4. Starspot-induced mass-transfer variations
The mass-transfer rate from the secondary through the L1-point, , depends upon the geometric radius, , or cross-sectional area of the "nozzle" at the L1-point
where a is the binary separation, q is the mass-ratio , and (Meyer & Meyer-Hofmeister 1983), the mean mass-density at the sonic point of the flow, and , the sound speed of the gas, approximately given by the isothermal sound speed at the effective temperature of the secondary. Following the discussion in Lubow & Shu (1975), the size of the nozzle can be fairly accurately expressed in terms of the characteristic dimensionless size of the flow
where is the orbital frequency. Since , a typical value of is about 2000 km.
The mean mass-density is roughly given by the exponential fall-off of an isothermal atmosphere, , where is the radial amount that the secondary overflows its Roche volume, and is the isothermal density scale height given by , where is the effective gravity at the secondary's surface. The typical densities can be derived in systems with known orbital parameters and accretion rates. For example, AM Her has hr, , , K, and , resulting in cm, , km, and g cm -3.
We can simulate the spotted surface of AM Her's secondary star in an attempt to reproduce the statistical properties of the observed form of by assuming that the L1-point randomly samples the surface of a spotted region with uniform spot properties (i.e. spot depths and size distribution). The time-dependent mass-transfer curve can then be crudely thought of as the L1-point's random-walk through the simulated spotted landscape. Lacking a detailed model for the spatial and density structure of spots in late-type dwarfs, we will assume that all spots have circular cross-sections with different radii , that the radial increase in photospheric density away from the center of the spot is simply a Gauss function in r, and that no matter is lost from the very centers of the spots. In order to avoid a complex packing problem, we will also assume that individual spots can be arbitrarily superimposed spatially to produce spot groups whose depths are products of the individual spots. An example of such a spot simulation is shown in Fig. 6.
We further assume that the distribution of spot sizes is a power-law in spot radius. The properties of the spotted area are then solely determined by: (1) the spot filling factor
where is the mass-transfer rate in the absence of starspots and f goes from 0 (no spots whatsoever) to 1 (star totally covered with "dark" spots and no matter transferred); (2) the power-law index of the spot size distribution function; and (3,4) the extreme spot radii and .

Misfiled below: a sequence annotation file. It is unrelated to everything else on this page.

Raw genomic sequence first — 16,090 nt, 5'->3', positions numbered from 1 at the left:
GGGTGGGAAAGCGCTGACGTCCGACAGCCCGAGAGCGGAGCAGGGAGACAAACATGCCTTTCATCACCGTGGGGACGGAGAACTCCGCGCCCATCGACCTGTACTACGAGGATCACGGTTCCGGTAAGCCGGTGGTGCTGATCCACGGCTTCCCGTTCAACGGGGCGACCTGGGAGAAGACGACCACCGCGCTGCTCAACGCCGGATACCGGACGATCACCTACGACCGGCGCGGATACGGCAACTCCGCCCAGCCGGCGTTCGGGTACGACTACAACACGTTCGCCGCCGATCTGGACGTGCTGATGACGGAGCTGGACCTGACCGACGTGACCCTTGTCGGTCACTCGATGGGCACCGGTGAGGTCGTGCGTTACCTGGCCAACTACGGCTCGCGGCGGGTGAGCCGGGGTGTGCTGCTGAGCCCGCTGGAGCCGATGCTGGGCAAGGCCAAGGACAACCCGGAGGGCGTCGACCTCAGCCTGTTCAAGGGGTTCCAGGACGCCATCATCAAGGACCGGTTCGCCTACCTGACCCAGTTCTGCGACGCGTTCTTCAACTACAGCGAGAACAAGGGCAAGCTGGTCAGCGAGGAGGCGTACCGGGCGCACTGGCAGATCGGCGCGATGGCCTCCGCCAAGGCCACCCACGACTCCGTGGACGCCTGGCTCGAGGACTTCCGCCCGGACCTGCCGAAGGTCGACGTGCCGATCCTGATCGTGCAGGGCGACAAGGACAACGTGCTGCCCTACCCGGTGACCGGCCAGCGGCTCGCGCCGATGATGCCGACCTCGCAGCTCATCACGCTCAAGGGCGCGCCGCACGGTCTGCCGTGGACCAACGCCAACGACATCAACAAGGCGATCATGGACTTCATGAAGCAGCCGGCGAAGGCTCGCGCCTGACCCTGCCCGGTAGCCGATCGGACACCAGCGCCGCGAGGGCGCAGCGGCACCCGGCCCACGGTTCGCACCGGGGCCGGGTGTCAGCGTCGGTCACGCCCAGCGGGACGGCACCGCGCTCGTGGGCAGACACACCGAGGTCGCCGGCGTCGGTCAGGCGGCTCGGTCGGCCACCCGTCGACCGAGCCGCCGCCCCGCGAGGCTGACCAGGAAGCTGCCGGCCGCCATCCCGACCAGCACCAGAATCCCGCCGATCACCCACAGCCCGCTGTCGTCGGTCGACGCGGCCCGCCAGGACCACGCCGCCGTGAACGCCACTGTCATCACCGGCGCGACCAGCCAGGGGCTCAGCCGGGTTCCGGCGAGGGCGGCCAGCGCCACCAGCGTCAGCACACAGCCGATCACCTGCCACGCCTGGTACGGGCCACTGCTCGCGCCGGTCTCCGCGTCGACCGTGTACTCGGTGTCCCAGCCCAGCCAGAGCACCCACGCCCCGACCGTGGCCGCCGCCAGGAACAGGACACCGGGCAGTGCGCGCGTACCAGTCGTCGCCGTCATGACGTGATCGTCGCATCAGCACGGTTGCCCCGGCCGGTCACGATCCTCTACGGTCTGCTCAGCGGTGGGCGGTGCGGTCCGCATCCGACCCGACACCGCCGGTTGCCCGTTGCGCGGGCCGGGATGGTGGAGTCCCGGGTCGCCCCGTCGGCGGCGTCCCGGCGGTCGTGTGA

The optimal parameter set was obtained by simulating many such spotted surfaces and then optimising the fit between the simulated and observed using a modified version of the Press et al. (1992) simplex algorithm. The nominal errors were computed using the procedure outlined in Zhang et al. (1987), in which the error is derived by holding each parameter constant at a slightly different value and optimising the other parameters: , , , . The resulting fit to the observed data is shown in Fig. 5 along with other simulations with 5- changes in the parameters (for which the other parameters were not optimised). Not unexpectedly, the fitted geometry parameters - especially f, and - are highly correlated: steeper spot size distributions (larger values of ) require slightly higher values of f and/or larger maximum radii .
The fitted power-law solution does a fairly good job of reproducing the overall shape of the observed (or rather ) curve: the reduced -value of the fit is 0.45. However, the simple model is not able to reproduce the small-scale structure responsible for the local peaks in (kinks in ), particularly those around caused by the middle-state "stand-still" phases (around 6000-7000 days in Fig. 3).
Fortunately, the filling factor - undoubtably the most important parameter describing the spottedness - is very well constrained: even totally random or fractal "spots" must have a filling factor not too far away from the observed value of (C=0.5)=0.75 and our assumption of very dark (i.e. deep) spots minimises the spot filling factor needed to explain the mass-transfer history. We are unlikely to have over-estimated the mean maximum mass-transfer rate (which goes into the definition of ) since there have been times during which the accretion luminosity was higher. If we have under-estimated the rate (we have no means of knowing whether there aren't always some spots in the L1-region), then again the spot filling factor is larger, not smaller.
The resulting simulated appearance of the spotted surface of AM Her near the L1-point (Fig. 6) shows how extremely spotted the secondary star in AM Her must be - at least at one special location - if the mean density of spots is roughly constant.
© European Southern Observatory (ESO) 2000
Online publication: October 10, 2000